Punjab can’t blame others for stellar role in freedom struggle getting phased out

Chandigarh, August 11: As the Saffron Brigade and the Narendra Modi government are trying to appropriate some part of the legacy of freedom struggle that till now was the monopoly of the Congress, it is Punjab that has made the maximum contribution that is getting phased out for which the Punjabis too must share the blame rather than perceiving some sort of conspiracy to belittle their role or crying victimisation.
This competition between the Congress and the BJP, rather between Sonia Gandhi and Prime Minister Narendra Modi, was at play in the Lok Sabha during 2-hour discussion on 75th anniversary of the Quit India movement. Quit India movement was one chapter of the freedom struggle and the discussion broadened to the freedom struggle. The irony of it that no representative from Punjab was given the time to participate in the discussion. The Business Advisory Committee decided that the party with a minimum six MPs would be allotted time. Akali Dal MP Prem Singh Chandumajra placed on the table his written speech highlighting Punjab’s role.
The participation in freedom struggle in Punjab has been irrespective of party affiliations- from Communists to Akalis to Congressites and the people at large. Shaheed Bhagat Singh is the North Star of the freedom struggle. The social realities in Colonial India took a new turn after the Jallianwala Bagh massacre at Amritsar on April 13, 1919. Punjab was the last to become part of the British Empire and Punjab was the first state from where the freedom struggle started with Bhai Maharaj Singh as the first freedom fighter whose role is still to be recognised. He was arrested and transported to Singapore, then penal settlement of the British government where he died. His entire struggle has been documented by the British rulers.
The RSS and its affiliated organisation took no part in the freedom struggle and the Saffron Brigade is now trying to re-write history. Modi did not even refer to the Congress while speaking in the Lok Sabha. Quit India was a Congress Party call. The Saffron brigade has been projecting V D Savarkar as a great freedom fighter. His four mercy petitions written to the British India government from Andaman jail are now part of the record.
It is only the Akali Dal that has been referring to the contribution of Punjab to the freedom struggle but mainly in the context of the role of the Sikhs.
Interestingly, the Rashtriya Sikh Sangat, the Sikh front of the Saffron Brigade, too has put up Sikhs’ contribution to the freedom struggle according to which out of 121 freedom fighters hanged, 93 were Sikhs and out of 2848 sentenced to life imprisonment, the Sikhs numbered 2147. The same figures are quoted by the Akali Dal.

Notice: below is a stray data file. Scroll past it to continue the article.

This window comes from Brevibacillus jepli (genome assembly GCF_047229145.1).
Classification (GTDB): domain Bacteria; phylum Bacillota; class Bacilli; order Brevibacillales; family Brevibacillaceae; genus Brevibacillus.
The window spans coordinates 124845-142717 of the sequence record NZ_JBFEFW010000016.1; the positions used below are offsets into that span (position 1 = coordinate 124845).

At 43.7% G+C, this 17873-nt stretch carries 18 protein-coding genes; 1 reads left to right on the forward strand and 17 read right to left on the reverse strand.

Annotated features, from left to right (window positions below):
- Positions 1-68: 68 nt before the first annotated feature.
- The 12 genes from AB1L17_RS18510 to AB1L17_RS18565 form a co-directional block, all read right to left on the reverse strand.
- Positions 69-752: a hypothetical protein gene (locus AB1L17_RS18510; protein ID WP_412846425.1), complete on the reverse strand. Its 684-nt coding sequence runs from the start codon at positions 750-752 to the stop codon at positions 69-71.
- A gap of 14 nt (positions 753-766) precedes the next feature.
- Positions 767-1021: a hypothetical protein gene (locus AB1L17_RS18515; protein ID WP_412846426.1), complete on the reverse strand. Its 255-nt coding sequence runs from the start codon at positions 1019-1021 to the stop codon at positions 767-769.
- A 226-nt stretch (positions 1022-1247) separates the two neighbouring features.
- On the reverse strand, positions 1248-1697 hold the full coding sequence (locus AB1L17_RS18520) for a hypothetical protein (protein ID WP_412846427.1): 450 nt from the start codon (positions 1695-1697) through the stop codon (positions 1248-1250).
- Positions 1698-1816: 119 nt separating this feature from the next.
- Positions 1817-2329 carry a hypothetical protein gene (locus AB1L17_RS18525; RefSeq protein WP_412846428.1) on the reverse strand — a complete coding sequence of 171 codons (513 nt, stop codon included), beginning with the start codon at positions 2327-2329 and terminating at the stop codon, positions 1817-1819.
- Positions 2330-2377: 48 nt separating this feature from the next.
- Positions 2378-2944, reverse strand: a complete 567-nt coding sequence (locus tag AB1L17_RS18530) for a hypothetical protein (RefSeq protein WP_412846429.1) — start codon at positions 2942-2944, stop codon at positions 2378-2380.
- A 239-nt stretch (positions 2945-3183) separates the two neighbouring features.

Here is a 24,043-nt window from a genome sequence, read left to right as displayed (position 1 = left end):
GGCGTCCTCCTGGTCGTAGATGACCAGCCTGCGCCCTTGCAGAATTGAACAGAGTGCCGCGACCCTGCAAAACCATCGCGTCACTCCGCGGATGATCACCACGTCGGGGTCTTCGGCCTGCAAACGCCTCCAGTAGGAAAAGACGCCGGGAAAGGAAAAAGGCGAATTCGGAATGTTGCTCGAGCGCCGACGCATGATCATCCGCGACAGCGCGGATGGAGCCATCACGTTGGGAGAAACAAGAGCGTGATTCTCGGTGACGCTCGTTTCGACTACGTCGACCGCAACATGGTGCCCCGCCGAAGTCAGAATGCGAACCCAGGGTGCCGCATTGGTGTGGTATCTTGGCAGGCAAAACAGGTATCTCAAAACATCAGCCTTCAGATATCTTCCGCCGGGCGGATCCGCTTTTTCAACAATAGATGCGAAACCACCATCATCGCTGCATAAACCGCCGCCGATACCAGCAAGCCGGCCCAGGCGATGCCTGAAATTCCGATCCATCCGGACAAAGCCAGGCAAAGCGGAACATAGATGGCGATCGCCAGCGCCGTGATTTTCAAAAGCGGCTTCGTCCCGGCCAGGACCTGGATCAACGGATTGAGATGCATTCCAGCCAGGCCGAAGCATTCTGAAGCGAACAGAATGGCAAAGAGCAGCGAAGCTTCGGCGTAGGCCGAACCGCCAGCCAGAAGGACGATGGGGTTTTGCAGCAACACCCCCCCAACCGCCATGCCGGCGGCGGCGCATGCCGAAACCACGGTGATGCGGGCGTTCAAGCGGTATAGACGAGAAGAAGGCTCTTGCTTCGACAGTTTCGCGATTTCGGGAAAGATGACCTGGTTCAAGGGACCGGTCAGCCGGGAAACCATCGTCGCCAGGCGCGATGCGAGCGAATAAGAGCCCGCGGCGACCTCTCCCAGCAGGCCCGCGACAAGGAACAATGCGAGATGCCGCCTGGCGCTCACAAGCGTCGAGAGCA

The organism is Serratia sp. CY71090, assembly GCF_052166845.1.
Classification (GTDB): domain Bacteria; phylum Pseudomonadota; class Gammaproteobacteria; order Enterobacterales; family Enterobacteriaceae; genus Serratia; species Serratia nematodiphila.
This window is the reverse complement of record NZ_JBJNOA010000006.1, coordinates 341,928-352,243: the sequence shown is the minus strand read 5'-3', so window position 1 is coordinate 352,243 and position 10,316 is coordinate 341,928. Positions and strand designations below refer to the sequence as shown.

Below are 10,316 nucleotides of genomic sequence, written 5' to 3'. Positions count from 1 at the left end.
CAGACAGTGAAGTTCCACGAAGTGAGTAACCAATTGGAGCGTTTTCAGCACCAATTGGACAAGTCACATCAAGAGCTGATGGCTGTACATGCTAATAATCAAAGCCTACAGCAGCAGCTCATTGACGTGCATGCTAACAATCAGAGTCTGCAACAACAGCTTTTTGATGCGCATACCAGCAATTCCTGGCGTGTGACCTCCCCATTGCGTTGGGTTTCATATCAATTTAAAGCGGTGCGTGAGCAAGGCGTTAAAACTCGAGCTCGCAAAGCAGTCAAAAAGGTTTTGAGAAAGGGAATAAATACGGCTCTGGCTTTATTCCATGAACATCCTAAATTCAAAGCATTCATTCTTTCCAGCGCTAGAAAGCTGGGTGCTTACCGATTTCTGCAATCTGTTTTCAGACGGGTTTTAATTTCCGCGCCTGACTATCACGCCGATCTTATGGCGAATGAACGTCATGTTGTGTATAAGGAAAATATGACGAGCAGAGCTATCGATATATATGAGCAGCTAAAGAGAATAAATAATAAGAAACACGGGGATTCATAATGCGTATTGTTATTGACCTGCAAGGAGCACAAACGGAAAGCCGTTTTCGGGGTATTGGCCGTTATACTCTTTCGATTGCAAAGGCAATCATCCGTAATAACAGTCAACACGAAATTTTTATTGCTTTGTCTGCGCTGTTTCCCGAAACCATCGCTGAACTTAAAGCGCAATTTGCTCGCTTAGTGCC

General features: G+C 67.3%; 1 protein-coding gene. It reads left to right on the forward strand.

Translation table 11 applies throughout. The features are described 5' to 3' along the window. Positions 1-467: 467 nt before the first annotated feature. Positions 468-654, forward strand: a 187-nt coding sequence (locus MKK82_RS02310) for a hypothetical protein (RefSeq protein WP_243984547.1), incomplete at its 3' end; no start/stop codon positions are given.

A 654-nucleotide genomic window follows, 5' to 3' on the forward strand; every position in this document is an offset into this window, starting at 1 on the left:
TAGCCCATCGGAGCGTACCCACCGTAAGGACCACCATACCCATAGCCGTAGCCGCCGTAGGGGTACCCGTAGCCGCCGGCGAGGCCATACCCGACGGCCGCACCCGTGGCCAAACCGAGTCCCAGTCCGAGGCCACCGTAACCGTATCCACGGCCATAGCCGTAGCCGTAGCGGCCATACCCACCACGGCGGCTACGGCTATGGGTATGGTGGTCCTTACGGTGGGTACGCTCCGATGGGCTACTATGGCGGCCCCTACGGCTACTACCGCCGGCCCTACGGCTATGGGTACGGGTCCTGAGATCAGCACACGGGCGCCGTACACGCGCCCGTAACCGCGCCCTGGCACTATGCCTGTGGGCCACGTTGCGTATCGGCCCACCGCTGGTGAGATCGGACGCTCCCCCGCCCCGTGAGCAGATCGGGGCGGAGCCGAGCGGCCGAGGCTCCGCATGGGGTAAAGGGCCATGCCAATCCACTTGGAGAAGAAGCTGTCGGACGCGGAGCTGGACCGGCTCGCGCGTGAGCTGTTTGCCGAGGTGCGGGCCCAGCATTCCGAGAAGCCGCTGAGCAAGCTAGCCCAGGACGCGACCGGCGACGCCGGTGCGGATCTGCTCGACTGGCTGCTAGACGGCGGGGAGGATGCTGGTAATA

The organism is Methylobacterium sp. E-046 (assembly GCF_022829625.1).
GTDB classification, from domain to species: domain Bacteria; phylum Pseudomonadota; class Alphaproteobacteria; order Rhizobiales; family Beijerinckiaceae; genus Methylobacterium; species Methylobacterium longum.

There is, however, yet another indicator. According to Ram Singh Majitha in his book Hindustan Di Azadi Di Ladai Vich Punjab Part I, total number of freedom fighters from Punjab who were sentenced to Kalapani was 620. This is again not the final figure going by the author himself. This figure is based upon the number of people sentenced in various cases.
This figure is more than that of Bengalis who were sentenced to Cellular Jail at Andaman-the Kalapani. However, the names are missing.
Little research work has been done by the universities and other institutions on the freedom struggle. It was mainly the history department of Punjabi University under Dr Fauja Singh that compiled who is who of Punjabi freedom fighters but this volume is out of print.
Research continues on the role of Punjab in the freedom struggle but mainly at the individual level, without any institutional support.
Ghadar Party was among the first to plan armed uprising in Punjab. The Babbar Akalis too took to armed struggle. There have been mass struggles in this region against the British. The struggles launched by the Akali Dal were anti-imperialist in nature. Namdharis were also among the early freedom fighters.
Even in cases where names are available, pictures are to be collected. This also includes Namdharis and Babbar Akalis.
There is little record with the National Archives on the Punjabi freedom fighters. But then it is Punjab that has to reconstruct the record and submit to the Archives. The Punjab High Court in Lahore is among the major sources for this record.
In case the role of Punjabi freedom fighters is getting eclipsed at the national level, none else can be blamed as the state and the institutions here have failed to collect even basic information like the names of freedom fighters associated with various agitations. Much needs to be done and this can’t be done without involvement of institutions.
If nothing more, at least the research being done by the individuals should be coordinated.


Jagtar Singh


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